As the credits roll, we see Herold and his men roaming the streets of a German town in the present. They carry on bullying, harassing and robbing rob innocent passers-by, who seem somewhat, but not terribly, surprised...


Almost 70 years after the fact, the harsh brutalities of World War II still elicit incomprehension and dismay. By present-day standards, the violent acts committed seem abnormal, psychopathic, horrific.

But horror is a moral, not an analytical concept.

In order to explain Willi Herold's actions, we have to understand the world he lived in and not just our own world. We need to go beyond mere moral responses and experience the world from his point of view. Non-morally, so to speak, see what he saw, feel what he felt.

Our audience needs to experience Herold's historical, psychological and social reality directly, viscerally, emotionally. This story won't be told from the outside in but from the inside out. We will fully immerse the audience in Herold's state of mind.

Our goal is not to justify or forgive Herold's actions by contextualizing them, or worse: by introducing a moral relativism - but to understand the frame of reference which made these actions possible and so arrive at the general through the specific:

Herold's highly particularized perspective of a specific historical event allows us to glimpse a universal truth about the human condition in wartimes - past and present. Why tell this story? Because: "Through the past we comprehend the present, and through the present we prepare for the future." (Arno Schmidt).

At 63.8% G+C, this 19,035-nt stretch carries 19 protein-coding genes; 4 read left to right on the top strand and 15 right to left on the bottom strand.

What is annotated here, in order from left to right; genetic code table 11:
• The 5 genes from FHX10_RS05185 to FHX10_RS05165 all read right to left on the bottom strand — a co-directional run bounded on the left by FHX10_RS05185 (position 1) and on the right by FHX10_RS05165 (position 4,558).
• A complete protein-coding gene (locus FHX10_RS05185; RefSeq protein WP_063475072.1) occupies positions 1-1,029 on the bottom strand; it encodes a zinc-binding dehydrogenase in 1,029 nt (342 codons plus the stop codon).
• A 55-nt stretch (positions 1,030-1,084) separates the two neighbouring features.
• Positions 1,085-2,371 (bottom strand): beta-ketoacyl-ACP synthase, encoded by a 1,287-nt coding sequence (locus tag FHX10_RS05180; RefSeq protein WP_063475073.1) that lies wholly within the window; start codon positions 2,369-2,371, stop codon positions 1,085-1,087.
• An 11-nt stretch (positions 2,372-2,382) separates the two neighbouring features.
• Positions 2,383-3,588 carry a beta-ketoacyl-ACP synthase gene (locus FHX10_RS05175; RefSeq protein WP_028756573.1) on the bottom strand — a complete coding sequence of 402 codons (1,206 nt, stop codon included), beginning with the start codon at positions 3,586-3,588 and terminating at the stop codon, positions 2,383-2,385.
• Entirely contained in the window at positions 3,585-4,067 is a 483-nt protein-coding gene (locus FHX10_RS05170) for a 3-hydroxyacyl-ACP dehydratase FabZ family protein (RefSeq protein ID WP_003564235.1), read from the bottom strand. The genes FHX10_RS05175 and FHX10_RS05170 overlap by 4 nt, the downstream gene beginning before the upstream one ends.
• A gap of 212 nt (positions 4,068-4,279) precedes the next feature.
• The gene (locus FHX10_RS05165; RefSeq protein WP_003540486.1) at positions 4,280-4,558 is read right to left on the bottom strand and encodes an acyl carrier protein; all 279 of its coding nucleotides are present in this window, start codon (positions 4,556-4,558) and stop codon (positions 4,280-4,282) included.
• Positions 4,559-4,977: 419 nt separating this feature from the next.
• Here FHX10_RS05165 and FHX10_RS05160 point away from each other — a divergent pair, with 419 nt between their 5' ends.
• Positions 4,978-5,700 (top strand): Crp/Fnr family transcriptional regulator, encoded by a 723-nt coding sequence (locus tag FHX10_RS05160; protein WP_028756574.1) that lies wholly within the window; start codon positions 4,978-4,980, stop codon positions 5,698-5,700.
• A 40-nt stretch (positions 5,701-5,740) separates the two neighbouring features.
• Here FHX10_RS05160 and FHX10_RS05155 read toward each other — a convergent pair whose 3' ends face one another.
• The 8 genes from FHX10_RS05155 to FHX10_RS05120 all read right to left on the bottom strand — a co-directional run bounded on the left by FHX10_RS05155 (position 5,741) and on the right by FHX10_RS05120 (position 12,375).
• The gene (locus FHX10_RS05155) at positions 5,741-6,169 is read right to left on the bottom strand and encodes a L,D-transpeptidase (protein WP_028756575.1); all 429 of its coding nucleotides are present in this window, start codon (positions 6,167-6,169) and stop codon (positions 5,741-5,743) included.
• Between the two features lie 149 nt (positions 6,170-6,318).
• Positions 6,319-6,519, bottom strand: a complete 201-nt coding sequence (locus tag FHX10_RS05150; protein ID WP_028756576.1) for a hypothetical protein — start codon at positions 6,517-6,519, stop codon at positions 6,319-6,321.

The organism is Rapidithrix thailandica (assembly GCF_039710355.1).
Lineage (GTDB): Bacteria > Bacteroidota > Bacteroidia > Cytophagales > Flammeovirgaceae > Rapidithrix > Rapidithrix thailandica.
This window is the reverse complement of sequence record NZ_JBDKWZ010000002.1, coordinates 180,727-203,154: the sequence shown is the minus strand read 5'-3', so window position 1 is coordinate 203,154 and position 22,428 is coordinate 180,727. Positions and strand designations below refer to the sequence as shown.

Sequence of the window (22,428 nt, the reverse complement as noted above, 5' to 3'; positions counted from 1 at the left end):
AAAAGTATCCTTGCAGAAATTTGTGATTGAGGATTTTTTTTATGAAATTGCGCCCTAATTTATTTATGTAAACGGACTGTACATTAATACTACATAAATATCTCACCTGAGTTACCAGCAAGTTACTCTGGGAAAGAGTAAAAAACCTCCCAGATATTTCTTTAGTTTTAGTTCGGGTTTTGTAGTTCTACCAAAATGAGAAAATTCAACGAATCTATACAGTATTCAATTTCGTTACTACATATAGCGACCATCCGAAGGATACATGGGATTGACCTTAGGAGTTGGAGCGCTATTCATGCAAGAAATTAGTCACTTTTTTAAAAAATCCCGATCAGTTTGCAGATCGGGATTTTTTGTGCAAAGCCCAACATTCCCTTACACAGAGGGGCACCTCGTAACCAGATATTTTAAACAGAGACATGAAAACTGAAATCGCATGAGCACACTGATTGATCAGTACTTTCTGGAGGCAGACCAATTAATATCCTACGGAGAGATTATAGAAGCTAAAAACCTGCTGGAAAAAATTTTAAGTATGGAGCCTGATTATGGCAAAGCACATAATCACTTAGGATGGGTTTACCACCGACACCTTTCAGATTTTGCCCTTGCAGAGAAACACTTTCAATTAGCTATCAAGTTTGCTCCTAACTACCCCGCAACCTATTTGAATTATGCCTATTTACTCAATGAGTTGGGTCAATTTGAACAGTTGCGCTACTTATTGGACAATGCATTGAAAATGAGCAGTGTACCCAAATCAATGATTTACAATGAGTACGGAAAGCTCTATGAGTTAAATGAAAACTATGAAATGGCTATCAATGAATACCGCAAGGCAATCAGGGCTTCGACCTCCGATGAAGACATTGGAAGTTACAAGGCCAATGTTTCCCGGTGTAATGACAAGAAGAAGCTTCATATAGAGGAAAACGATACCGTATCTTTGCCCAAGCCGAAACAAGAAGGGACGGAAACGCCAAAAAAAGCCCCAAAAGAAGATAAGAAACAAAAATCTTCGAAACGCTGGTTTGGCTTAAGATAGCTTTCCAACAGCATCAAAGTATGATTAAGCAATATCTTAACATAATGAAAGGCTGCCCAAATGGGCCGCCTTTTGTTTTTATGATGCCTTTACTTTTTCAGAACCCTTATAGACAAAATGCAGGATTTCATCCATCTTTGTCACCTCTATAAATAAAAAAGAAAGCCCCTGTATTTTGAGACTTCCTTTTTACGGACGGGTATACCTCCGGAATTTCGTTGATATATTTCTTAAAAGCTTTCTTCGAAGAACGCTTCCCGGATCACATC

In psychological terms, the inhabitants of the Third Reich were as normal as people in all other societies at all other times. The spectrum of perpetrators was a cross-section of normal society and no specific group of people proved immune to the temptation, in Günther Anders's phrase, of "inhumanity with impunity."

They are us. We are them. The past is now.

Robert Schwentke

  • Willi Herold, a German life | The true story behind THE CAPTAIN

The story of THE CAPTAIN is based in great parts on the real-life story of 19-year-old German soldier Willi Herold who turned into a con man and a sadistic despot after finding and wearing the uniform of a high-rank officer in April 1945.

Willi Herold was born in 1925 in a small town near Chemnitz in the East of Germany and starts an apprenticeship as a chimney sweep before he is conscripted to join the Wehrmacht as a paratrooper in 1943. He fights in Italy before his brigade is deployed to serve in Germany.

On April 3, 1945, only a few weeks before the end of the war, Herold is separated from his troops and finds himself alone in a German no-man's-land, making his way North towards the town of Bentheim. Inside a demolished army car, the young man finds an officer's box with a captain's uniform that is equipped with war decorations and a number of badges of the highest honor, among those the Iron Cross.

Herold begins to play the role of the captain, quickly making use of his new powers and soon becoming the commander of a group of soldiers he encounters on the way. The German expression for soldiers who had lost their brigade or were under other circumstances separated from their troops is "Versprengte", which can be translated as "scattered" or "dispersed". Towards the end of the war, hundreds of Versprengte were on the roads of Germany, as were deserters.